​‘Disunited Kingdom’: Educated youth worse off than parents’ generation – study

Reuters / Denis Sinyakov
The income gap between young people and their parents’ generation has widened since the financial crisis, with people in their 20s suffering the greatest loss of wealth of any age group, according to an in-depth study.

Twenty-somethings are better qualified than any previous generation, a report by the London School of Economics (LSE) found.

Despite this, the demographic has experienced the biggest fall in full-time employment, the largest rises in unemployment, and the biggest drop in real wages of any age group.

Factoring in housing costs, the typical income for young adults in 2012/2013 was nearly a fifth lower than five years earlier.

Researchers at LSE’s Center for Analysis of Social Exclusion (CASE) investigated inequality in the UK from 2007 to 2013, the period of the economic crash and its aftermath.

Their research found “the economic crisis and its aftermath have not affected everyone equally.”

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Led by Professor John Hills, the team discovered young people were much worse off than their parents’ generation.

By 2010 to 2012, the median total wealth for households aged 55 to 64 [had] grown to £425,000, but had fallen to £60,000 for those aged 25-34.

In order to bridge the £365,000 wealth gap across the generations, young people would have to “save or make pension contributions of £33 every day for the next thirty years.”

Speaking to the Guardian, Hills said: “To close the gap you’ve got to save £12,000 a year, and that’s pretty difficult when you’re talking about households with incomes of £24,000 for all their expenses.”

This dramatic loss of wealth has befallen a generation that is more likely to have a university education than its predecessors. By 2013, more than a third of men and women in their thirties held a degree.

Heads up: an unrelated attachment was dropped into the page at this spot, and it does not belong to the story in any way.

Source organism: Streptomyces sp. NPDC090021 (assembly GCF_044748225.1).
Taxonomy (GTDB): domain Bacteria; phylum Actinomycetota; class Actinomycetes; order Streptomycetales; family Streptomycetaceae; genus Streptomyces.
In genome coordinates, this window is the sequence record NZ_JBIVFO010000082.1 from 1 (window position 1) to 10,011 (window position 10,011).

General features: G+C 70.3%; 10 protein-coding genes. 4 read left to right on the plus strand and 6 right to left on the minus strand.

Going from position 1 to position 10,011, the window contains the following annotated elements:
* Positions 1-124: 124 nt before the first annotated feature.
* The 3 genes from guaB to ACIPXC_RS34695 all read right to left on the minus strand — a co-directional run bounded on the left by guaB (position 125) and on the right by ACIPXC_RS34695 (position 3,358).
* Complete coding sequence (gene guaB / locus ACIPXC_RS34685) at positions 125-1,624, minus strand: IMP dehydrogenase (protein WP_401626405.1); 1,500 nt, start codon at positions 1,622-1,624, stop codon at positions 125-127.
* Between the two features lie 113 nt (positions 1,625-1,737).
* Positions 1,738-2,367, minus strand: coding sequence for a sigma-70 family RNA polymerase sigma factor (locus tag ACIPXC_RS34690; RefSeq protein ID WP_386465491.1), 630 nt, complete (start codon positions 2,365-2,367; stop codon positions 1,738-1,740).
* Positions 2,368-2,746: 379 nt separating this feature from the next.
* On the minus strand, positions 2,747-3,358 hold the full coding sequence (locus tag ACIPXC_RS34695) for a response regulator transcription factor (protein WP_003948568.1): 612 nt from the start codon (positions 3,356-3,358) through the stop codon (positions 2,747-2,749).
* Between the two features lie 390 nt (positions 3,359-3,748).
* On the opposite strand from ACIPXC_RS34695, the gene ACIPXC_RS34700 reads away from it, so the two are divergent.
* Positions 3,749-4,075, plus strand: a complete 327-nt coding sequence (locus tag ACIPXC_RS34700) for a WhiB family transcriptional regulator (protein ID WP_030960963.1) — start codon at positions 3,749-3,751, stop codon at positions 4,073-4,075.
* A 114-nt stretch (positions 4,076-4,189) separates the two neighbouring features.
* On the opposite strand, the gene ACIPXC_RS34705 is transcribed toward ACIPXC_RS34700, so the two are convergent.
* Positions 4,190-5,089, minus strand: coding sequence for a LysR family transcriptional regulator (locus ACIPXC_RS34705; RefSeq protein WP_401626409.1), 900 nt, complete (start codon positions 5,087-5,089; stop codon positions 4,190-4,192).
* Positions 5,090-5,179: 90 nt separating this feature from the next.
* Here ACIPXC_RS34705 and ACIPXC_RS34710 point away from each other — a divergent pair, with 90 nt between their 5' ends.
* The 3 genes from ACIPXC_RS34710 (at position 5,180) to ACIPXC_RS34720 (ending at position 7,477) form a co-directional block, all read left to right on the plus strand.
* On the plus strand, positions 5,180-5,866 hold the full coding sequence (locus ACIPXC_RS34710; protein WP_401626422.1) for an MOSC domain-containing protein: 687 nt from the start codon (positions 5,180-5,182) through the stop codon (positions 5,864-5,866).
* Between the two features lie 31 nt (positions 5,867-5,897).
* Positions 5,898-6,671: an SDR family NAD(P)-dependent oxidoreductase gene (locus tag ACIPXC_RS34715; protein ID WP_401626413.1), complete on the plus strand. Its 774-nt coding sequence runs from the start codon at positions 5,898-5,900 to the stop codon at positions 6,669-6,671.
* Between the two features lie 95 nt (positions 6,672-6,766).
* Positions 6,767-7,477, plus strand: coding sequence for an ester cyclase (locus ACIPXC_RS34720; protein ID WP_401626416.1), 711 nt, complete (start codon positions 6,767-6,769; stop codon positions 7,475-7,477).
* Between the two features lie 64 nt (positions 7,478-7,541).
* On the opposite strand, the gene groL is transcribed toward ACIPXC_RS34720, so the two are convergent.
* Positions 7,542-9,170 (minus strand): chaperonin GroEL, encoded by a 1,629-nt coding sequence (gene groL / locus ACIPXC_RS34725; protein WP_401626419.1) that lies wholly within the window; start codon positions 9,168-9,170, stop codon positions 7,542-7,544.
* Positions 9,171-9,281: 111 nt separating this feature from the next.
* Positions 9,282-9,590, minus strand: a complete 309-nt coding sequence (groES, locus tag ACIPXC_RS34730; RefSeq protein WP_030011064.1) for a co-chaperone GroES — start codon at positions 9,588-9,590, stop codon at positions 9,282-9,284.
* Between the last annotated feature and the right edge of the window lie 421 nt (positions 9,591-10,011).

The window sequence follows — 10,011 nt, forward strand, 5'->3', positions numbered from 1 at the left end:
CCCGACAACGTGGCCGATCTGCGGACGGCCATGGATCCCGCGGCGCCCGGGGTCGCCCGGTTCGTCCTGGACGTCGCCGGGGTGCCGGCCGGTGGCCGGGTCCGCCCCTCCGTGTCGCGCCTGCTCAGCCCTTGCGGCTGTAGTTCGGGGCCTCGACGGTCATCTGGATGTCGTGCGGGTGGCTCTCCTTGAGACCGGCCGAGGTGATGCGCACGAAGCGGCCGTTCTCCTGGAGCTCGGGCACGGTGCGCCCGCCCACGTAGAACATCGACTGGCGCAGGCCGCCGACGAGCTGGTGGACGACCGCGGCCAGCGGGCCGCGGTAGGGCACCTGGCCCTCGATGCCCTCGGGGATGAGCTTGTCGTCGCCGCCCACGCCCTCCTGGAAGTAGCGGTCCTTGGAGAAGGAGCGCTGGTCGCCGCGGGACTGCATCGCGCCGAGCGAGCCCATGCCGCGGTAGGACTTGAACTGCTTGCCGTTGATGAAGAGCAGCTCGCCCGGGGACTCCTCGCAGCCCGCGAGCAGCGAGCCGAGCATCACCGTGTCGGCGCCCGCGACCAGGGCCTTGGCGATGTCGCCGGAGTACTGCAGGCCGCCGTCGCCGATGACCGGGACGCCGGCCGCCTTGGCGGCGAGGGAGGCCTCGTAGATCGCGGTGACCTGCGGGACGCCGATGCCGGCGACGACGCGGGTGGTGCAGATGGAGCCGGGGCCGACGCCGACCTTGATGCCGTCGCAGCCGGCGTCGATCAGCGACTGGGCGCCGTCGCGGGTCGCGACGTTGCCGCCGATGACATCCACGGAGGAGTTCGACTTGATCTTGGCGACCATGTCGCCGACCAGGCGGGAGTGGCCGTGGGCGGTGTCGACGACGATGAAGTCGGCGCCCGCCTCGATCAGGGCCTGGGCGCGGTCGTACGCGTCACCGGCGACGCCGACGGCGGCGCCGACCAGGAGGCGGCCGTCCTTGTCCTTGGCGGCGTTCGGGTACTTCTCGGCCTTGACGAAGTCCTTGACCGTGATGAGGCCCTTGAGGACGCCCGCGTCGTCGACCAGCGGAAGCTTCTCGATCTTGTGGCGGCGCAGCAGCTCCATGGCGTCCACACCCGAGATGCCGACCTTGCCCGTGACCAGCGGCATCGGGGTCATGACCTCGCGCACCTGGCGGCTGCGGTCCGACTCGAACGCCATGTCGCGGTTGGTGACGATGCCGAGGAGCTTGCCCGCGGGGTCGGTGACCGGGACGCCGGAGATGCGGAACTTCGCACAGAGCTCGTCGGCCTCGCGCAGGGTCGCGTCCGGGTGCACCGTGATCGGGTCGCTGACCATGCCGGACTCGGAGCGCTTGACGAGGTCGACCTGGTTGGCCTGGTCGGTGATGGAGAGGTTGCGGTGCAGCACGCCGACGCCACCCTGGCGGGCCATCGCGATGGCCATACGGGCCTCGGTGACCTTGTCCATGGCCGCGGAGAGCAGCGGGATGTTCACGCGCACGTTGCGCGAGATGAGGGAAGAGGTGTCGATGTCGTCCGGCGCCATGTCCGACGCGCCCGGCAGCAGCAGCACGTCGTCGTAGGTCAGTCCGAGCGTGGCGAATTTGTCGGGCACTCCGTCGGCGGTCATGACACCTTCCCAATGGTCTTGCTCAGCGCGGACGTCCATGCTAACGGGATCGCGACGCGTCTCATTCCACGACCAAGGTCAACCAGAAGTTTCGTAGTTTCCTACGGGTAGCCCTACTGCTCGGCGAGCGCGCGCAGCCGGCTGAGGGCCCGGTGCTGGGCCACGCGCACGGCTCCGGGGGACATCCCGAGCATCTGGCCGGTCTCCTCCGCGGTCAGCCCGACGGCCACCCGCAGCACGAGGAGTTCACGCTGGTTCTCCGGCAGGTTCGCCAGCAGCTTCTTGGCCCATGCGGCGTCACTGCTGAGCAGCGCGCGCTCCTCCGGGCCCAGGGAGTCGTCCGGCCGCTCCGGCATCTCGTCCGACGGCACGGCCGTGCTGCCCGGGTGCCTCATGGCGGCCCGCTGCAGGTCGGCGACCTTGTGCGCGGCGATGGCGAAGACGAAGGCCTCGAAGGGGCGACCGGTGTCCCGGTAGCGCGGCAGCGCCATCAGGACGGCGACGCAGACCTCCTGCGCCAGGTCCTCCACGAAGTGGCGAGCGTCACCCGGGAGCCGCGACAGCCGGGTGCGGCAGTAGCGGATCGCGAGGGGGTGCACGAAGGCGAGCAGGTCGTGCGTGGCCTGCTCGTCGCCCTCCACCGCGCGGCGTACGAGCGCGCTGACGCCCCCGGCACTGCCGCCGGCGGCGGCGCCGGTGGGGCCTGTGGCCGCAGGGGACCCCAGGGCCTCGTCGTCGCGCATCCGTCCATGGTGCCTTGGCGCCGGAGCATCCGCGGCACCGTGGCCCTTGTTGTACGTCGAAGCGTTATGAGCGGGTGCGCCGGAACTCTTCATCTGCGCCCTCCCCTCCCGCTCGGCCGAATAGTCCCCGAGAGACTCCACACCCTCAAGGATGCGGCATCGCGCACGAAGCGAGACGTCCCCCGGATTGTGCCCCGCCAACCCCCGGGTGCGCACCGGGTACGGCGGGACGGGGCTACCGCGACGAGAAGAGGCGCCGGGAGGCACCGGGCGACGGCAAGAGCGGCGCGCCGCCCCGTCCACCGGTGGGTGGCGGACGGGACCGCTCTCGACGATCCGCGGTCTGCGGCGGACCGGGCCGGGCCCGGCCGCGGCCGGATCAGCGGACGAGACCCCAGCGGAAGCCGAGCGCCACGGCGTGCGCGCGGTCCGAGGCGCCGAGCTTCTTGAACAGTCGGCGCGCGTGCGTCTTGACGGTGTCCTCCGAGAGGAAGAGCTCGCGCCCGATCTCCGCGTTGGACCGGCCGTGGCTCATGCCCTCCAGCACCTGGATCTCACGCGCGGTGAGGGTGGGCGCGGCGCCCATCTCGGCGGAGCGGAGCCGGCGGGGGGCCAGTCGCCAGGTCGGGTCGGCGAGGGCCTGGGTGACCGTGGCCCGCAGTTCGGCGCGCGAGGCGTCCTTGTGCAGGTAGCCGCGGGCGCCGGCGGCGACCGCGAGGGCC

Despite these qualifications, young adults saw their hourly wages and weekly earnings fall faster than any other age group.

Median figures indicate men and women under 30 were paid 10 percent less than the same age group six years prior.

For 16-19 year olds with low incomes, the drop was closer to 30 percent.

By contrast, high earners in their early sixties saw a 10 percent increase in their salary during the same period.

READ MORE: 14mn Britons will be living in poverty by 2030 – report

Researchers at LSE concluded the future wealth of young people today will be determined by how money is transferred between the generations.

They said: “What will matter most will be the wealth of older generations, and to whom it is passed on.”

That wealth is, however, highly unequally distributed. Therefore the way it is passed as financial assistance or inheritance to a younger generation most affected by the earnings squeeze will also be highly uneven.”

The economists said this inequality will “form a key part of the social inheritance of whatever government is elected, or re-elected, in the coming general election.”

Duncan Exley, director of The Equality Trust, said the report demonstrates a need for government action.

Speaking to RT, he said: “This report shows a key aspect of the economic inequalities that make the UK a substantially disunited kingdom...alongside the wealth gaps between generations illustrated in this report, the UK also has one of the developed world's highest gaps in incomes within generations.”

Unless the government makes inequality reduction a national target, it will preside over a country increasingly weakened by social and economic fractures,” he added.